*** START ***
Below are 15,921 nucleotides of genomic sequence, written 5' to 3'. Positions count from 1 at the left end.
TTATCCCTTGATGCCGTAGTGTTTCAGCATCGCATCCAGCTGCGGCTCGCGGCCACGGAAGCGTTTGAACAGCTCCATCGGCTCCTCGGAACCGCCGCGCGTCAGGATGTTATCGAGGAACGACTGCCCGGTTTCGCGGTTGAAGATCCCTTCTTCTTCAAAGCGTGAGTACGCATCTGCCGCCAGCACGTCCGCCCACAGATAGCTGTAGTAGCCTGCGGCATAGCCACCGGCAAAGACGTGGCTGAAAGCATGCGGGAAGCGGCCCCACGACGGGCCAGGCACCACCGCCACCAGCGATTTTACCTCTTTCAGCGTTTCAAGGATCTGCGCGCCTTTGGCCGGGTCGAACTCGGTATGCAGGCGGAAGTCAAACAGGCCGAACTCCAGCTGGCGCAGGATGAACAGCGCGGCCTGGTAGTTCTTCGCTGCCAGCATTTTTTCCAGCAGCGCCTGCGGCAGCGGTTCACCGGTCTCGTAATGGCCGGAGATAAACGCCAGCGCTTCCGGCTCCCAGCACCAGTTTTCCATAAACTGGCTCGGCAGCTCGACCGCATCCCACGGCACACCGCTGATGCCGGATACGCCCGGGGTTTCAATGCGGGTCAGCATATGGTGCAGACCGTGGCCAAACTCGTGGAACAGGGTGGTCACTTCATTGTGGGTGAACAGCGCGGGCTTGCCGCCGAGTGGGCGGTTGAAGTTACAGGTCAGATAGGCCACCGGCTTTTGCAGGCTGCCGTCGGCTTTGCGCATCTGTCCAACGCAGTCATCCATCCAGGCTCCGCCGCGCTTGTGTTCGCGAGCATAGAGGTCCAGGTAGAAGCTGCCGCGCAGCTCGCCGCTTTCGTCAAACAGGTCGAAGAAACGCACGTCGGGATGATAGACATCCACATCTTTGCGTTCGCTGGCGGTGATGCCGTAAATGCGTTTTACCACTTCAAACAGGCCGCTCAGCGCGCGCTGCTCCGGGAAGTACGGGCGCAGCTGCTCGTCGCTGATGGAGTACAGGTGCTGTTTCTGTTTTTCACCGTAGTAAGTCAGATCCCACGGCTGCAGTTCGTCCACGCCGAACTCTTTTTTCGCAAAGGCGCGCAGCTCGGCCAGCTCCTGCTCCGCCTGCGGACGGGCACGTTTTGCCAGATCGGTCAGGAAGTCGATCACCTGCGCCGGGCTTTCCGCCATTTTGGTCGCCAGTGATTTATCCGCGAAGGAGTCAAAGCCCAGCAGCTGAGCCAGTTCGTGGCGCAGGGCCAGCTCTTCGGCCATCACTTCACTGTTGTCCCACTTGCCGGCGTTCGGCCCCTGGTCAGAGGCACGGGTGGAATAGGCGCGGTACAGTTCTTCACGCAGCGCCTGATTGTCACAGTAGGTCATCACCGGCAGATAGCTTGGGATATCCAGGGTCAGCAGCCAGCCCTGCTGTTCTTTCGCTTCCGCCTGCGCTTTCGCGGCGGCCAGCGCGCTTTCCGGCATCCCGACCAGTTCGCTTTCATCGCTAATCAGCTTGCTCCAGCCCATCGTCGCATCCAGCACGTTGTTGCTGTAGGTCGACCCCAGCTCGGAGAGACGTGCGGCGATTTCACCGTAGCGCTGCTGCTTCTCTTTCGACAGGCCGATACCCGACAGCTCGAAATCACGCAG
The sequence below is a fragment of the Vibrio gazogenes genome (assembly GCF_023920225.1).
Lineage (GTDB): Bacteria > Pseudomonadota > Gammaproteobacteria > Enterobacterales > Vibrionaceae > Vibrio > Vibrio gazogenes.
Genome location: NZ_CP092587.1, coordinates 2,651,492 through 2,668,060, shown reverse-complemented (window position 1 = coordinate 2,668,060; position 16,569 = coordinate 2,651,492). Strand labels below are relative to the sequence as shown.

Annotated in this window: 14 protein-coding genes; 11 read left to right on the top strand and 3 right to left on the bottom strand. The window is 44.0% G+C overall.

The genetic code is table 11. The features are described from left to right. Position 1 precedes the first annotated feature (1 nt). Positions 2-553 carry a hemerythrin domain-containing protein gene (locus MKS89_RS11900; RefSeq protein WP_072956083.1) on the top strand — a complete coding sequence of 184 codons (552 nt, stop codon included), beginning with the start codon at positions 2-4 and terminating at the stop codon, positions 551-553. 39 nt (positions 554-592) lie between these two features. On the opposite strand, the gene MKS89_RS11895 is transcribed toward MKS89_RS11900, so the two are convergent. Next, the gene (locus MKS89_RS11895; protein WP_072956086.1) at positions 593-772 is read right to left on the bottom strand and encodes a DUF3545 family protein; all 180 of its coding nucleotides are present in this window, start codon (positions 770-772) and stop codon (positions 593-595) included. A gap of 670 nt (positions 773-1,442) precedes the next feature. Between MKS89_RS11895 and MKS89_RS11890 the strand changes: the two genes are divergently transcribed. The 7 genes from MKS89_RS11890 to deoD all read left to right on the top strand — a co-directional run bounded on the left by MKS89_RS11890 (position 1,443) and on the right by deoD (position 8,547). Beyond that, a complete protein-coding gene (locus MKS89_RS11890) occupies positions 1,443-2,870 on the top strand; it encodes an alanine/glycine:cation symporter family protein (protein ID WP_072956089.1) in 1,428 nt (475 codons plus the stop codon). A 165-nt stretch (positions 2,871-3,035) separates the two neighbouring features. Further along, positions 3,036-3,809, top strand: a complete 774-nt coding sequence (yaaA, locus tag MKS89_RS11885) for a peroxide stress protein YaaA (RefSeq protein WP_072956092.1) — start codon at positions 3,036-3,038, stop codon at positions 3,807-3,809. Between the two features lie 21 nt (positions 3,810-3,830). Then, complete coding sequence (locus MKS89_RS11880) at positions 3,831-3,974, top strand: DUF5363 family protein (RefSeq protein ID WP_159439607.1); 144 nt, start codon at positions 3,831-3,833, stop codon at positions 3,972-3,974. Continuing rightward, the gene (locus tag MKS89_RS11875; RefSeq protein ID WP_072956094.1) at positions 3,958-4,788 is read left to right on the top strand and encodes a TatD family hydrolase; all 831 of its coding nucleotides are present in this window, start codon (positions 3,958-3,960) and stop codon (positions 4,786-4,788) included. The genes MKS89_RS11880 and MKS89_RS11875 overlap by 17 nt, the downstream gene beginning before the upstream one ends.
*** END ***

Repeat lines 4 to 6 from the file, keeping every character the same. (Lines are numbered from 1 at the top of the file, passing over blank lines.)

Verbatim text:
Lineage (GTDB): Bacteria > Pseudomonadota > Gammaproteobacteria > Enterobacterales > Vibrionaceae > Vibrio > Vibrio gazogenes.
Genome location: NZ_CP092587.1, coordinates 2,651,492 through 2,668,060, shown reverse-complemented (window position 1 = coordinate 2,668,060; position 16,569 = coordinate 2,651,492). Strand labels below are relative to the sequence as shown.

Annotated in this window: 14 protein-coding genes; 11 read left to right on the top strand and 3 right to left on the bottom strand. The window is 44.0% G+C overall.